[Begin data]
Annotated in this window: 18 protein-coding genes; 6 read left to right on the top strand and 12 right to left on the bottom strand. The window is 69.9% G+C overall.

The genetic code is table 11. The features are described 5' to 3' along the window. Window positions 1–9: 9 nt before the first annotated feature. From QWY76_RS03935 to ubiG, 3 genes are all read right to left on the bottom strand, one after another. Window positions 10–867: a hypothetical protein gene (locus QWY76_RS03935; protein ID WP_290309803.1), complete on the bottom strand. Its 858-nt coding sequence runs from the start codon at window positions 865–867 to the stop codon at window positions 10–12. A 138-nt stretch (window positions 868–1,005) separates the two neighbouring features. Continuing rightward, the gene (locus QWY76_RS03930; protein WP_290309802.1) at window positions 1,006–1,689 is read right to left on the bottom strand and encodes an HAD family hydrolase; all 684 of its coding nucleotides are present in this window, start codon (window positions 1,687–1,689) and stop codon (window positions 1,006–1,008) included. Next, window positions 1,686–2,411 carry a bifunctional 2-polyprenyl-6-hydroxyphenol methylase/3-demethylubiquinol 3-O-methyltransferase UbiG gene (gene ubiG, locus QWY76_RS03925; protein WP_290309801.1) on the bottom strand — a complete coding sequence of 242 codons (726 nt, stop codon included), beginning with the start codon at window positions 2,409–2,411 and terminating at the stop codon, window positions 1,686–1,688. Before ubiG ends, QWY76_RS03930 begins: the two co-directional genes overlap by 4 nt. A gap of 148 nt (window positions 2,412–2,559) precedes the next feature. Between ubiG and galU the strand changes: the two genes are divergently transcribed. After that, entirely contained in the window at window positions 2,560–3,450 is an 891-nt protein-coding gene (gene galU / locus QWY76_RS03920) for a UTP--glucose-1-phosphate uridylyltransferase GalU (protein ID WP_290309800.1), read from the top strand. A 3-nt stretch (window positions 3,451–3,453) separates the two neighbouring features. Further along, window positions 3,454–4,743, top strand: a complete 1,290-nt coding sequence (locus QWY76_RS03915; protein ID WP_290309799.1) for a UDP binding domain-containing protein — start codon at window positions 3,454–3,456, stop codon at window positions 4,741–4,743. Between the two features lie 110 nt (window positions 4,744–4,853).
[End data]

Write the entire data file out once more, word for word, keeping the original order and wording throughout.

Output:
Annotated in this window: 18 protein-coding genes; 6 read left to right on the top strand and 12 right to left on the bottom strand. The window is 69.9% G+C overall.

The genetic code is table 11. The features are described 5' to 3' along the window. Window positions 1–9: 9 nt before the first annotated feature. From QWY76_RS03935 to ubiG, 3 genes are all read right to left on the bottom strand, one after another. Window positions 10–867: a hypothetical protein gene (locus QWY76_RS03935; protein ID WP_290309803.1), complete on the bottom strand. Its 858-nt coding sequence runs from the start codon at window positions 865–867 to the stop codon at window positions 10–12. A 138-nt stretch (window positions 868–1,005) separates the two neighbouring features. Continuing rightward, the gene (locus QWY76_RS03930; protein WP_290309802.1) at window positions 1,006–1,689 is read right to left on the bottom strand and encodes an HAD family hydrolase; all 684 of its coding nucleotides are present in this window, start codon (window positions 1,687–1,689) and stop codon (window positions 1,006–1,008) included. Next, window positions 1,686–2,411 carry a bifunctional 2-polyprenyl-6-hydroxyphenol methylase/3-demethylubiquinol 3-O-methyltransferase UbiG gene (gene ubiG, locus QWY76_RS03925; protein WP_290309801.1) on the bottom strand — a complete coding sequence of 242 codons (726 nt, stop codon included), beginning with the start codon at window positions 2,409–2,411 and terminating at the stop codon, window positions 1,686–1,688. Before ubiG ends, QWY76_RS03930 begins: the two co-directional genes overlap by 4 nt. A gap of 148 nt (window positions 2,412–2,559) precedes the next feature. Between ubiG and galU the strand changes: the two genes are divergently transcribed. After that, entirely contained in the window at window positions 2,560–3,450 is an 891-nt protein-coding gene (gene galU / locus QWY76_RS03920) for a UTP--glucose-1-phosphate uridylyltransferase GalU (protein ID WP_290309800.1), read from the top strand. A 3-nt stretch (window positions 3,451–3,453) separates the two neighbouring features. Further along, window positions 3,454–4,743, top strand: a complete 1,290-nt coding sequence (locus QWY76_RS03915; protein ID WP_290309799.1) for a UDP binding domain-containing protein — start codon at window positions 3,454–3,456, stop codon at window positions 4,741–4,743. Between the two features lie 110 nt (window positions 4,744–4,853).